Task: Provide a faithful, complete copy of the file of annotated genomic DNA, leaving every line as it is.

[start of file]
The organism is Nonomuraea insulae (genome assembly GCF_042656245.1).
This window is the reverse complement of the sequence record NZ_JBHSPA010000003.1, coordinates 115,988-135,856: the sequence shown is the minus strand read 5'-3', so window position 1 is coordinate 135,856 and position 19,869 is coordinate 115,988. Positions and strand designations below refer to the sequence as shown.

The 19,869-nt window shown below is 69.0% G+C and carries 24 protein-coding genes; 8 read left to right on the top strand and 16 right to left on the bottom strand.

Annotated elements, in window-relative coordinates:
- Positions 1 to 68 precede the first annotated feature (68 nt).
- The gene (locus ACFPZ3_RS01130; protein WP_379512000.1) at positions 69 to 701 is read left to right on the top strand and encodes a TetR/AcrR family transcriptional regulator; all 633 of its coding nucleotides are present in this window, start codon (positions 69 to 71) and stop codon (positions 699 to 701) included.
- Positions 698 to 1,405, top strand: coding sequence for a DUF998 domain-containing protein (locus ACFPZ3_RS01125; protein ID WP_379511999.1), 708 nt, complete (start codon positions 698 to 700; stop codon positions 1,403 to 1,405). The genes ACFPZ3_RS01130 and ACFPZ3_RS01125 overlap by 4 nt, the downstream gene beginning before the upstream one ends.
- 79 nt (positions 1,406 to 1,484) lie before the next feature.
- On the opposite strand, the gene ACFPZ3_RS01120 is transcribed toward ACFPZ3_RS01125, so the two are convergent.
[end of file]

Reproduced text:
The organism is Nonomuraea insulae (genome assembly GCF_042656245.1).
This window is the reverse complement of the sequence record NZ_JBHSPA010000003.1, coordinates 115,988-135,856: the sequence shown is the minus strand read 5'-3', so window position 1 is coordinate 135,856 and position 19,869 is coordinate 115,988. Positions and strand designations below refer to the sequence as shown.

The 19,869-nt window shown below is 69.0% G+C and carries 24 protein-coding genes; 8 read left to right on the top strand and 16 right to left on the bottom strand.

Annotated elements, in window-relative coordinates:
- Positions 1 to 68 precede the first annotated feature (68 nt).
- The gene (locus ACFPZ3_RS01130; protein WP_379512000.1) at positions 69 to 701 is read left to right on the top strand and encodes a TetR/AcrR family transcriptional regulator; all 633 of its coding nucleotides are present in this window, start codon (positions 69 to 71) and stop codon (positions 699 to 701) included.
- Positions 698 to 1,405, top strand: coding sequence for a DUF998 domain-containing protein (locus ACFPZ3_RS01125; protein ID WP_379511999.1), 708 nt, complete (start codon positions 698 to 700; stop codon positions 1,403 to 1,405). The genes ACFPZ3_RS01130 and ACFPZ3_RS01125 overlap by 4 nt, the downstream gene beginning before the upstream one ends.
- 79 nt (positions 1,406 to 1,484) lie before the next feature.
- On the opposite strand, the gene ACFPZ3_RS01120 is transcribed toward ACFPZ3_RS01125, so the two are convergent.